Online used goods trading platform Zhuanzhuan, which is controlled by New York-listed Chinese online classifieds marketplace, has merged with second-hand mobile phone trading service Zhaoliangji.com to create a business worth up to $1.8 billion.
“Zhaoliangji is a platform specialized in used phone trading, while Zhuanzhuan operates as a comprehensive second-hand e-commerce website,” said Huang Wei, CEO of Zhuanzhuan, in a WeChat post on Wednesday. “The merger will enable us to further consolidate our position as the top company in the [Chinese] second-hand mobile phone trading market, as well as to become a leading player in the general second-hand B2C business and the online C2B field.”
The cooperation comes as the worldwide shipments of used smartphones, inclusive of both officially refurbished and used smartphones, is estimated to have reached a total of 206.7 million units in 2019, up 17.6 per cent from the 175.8 million units shipped in 2018, according to an International Data Corporation (IDC) report.
The global used smartphone shipments are expected to reach 332.9 million units in 2023 with a compound annual growth rate (CAGR) of 13.6 per cent from 2018 to 2023 amid an uptick in demand for used smartphones that offer considerable savings compared with new models.
Zhaoliangji, founded in October 2015 and operated by Shenzhen Wanshifu Technology Co Ltd, operates as a B2C e-commerce website for users to sell and purchase second-hand mobile phones, as well as other computing, communication, and consumer (3C)-related products. The company has served 67 million users as of December 2019, shows its website.
After the deal, Zhaoliangji will continue to expand its business in the Chinese B2C second-hand 3C industry. It will become an affiliate of Zhuanzhuan, while the company CEO Wen Yanjie will serve as the vice president of Zhuanzhuan, according to the post.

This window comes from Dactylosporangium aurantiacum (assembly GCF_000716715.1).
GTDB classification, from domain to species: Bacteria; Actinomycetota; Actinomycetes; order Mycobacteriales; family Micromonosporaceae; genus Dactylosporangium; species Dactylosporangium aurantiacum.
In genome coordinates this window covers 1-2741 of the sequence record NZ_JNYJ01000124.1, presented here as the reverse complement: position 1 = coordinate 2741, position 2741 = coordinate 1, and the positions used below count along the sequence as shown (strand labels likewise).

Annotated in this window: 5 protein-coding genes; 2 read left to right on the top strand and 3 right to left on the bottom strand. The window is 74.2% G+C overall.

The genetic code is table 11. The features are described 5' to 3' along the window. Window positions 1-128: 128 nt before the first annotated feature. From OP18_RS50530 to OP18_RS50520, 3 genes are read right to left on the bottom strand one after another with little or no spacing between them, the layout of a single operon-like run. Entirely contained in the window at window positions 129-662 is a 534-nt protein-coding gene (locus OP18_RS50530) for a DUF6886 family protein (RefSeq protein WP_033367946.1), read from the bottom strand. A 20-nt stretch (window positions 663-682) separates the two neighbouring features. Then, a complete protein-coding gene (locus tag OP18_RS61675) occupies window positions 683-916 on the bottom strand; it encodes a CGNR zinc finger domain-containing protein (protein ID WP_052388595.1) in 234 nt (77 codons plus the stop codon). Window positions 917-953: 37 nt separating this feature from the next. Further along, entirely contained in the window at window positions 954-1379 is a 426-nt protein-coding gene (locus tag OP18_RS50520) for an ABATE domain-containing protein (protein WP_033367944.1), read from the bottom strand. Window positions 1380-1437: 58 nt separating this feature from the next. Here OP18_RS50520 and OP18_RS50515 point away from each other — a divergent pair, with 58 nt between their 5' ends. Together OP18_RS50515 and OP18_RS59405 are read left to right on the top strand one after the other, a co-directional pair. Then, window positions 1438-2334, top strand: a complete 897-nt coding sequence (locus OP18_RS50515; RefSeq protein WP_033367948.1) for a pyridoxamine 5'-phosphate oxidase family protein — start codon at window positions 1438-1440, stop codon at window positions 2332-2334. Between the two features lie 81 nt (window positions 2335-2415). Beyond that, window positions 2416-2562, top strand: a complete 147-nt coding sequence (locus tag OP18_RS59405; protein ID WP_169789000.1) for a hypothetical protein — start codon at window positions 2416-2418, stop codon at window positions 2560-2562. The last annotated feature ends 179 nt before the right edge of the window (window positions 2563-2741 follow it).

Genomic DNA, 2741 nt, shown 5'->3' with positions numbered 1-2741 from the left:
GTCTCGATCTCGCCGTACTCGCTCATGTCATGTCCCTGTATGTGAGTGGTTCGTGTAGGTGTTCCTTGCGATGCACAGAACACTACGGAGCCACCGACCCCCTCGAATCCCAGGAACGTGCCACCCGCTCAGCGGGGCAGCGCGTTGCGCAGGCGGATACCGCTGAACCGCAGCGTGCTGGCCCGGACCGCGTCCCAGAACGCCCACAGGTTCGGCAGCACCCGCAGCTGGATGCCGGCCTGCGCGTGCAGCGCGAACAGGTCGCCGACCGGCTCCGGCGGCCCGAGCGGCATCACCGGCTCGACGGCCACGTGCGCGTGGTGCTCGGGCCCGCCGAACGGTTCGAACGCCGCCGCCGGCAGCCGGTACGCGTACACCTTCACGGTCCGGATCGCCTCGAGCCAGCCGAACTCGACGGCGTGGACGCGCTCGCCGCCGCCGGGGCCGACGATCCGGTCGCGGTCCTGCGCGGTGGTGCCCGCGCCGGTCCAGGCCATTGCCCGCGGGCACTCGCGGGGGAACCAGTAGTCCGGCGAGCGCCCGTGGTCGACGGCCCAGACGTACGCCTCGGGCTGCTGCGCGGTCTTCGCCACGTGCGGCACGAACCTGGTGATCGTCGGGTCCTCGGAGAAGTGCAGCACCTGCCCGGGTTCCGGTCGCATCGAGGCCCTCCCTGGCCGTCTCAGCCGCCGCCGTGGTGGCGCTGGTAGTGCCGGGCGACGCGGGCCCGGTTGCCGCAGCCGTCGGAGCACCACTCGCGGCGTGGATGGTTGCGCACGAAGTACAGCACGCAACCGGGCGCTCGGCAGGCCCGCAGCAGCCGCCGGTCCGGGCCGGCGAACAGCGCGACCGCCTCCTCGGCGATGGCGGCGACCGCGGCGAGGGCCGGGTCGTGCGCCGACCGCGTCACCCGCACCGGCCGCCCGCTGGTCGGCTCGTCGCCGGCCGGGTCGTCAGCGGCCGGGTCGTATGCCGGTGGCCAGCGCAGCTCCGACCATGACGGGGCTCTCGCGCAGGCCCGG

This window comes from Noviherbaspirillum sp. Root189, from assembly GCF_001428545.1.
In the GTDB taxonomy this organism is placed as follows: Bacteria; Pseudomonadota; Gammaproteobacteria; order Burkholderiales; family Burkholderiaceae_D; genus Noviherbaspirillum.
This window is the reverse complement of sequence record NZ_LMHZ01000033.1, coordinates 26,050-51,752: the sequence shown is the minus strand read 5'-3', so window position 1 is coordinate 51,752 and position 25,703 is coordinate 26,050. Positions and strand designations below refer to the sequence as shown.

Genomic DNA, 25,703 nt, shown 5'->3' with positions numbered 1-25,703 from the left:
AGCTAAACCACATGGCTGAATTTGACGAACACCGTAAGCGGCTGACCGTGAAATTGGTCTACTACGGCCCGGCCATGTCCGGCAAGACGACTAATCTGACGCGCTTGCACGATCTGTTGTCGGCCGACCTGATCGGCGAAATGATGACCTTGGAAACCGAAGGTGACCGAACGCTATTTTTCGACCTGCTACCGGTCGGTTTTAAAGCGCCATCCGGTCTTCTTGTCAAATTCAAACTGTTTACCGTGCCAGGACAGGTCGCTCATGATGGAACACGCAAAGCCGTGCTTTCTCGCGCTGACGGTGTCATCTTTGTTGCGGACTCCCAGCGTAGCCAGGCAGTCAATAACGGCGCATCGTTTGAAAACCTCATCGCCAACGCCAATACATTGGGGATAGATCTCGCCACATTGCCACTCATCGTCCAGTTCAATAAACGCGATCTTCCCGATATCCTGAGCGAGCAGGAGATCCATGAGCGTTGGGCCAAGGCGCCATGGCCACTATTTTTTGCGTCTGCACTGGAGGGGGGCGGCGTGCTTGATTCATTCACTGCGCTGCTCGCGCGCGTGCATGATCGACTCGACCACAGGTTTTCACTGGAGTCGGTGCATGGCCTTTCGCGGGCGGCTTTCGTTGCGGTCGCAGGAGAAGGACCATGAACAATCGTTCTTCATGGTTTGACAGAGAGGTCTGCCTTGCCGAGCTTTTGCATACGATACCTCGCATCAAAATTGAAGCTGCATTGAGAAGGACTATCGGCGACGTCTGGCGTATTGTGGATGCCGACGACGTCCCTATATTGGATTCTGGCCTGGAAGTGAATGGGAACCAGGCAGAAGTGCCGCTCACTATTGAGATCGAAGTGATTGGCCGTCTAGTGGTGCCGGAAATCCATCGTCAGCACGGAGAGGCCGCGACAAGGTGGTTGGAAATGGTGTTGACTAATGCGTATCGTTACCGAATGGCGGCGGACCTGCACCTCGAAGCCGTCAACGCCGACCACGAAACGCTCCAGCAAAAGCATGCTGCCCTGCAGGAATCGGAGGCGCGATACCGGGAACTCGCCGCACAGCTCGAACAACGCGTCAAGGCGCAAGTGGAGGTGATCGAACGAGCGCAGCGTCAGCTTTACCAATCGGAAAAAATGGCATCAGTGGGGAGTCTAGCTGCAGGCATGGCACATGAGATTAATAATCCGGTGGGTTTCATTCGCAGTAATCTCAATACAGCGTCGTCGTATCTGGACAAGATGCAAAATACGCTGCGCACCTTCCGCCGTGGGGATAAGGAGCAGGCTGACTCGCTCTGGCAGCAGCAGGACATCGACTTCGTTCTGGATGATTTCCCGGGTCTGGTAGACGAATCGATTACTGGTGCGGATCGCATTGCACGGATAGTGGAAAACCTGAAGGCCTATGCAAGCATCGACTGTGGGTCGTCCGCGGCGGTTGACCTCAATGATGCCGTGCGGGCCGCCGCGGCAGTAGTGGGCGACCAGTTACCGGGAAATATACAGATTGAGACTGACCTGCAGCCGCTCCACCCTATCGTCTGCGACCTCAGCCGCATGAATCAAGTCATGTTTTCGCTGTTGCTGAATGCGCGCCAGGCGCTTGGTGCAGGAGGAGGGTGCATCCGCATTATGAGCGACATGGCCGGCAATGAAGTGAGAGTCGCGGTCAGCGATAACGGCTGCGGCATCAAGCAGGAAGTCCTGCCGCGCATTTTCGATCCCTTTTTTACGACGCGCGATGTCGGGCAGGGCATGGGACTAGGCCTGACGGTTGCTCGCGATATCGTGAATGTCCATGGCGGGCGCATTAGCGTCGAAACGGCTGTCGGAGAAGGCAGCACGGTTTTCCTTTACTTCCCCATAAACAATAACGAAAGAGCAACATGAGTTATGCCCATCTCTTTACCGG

It has completed three funding rounds between 2017 and 2018 from Chinese investors including new economy-focused fund Plum Ventures, Beijing-based angel investment firm Cyanhill Capital, and state-backed Qianhai Fund of Funds, among others. Its largest funding round was a Series A+ round at 70.33 million yuan ($9.92 million) in February 2018.
These investors will not exit from their investments in Zhaoliangji after the merger, instead, their shares will be transferred into equity interests in Zhuanzhuan.
Beijing-based Zhuanzhuan, created in November 2015, garnered $300 million in a Series B round from investors including Chinese social and gaming giant Tencent and its parent company 58.com in September 2019. In April 2017, it closed $200 million in a Series A round from Tencent, which granted the startup access to Tencent’s social media and e-commerce resources.
The company launched an online brand called “Caihuoxia” last November to provide used goods trading services for merchants and corporate clients. Zhaoliangji also invested in the brand in December 2019.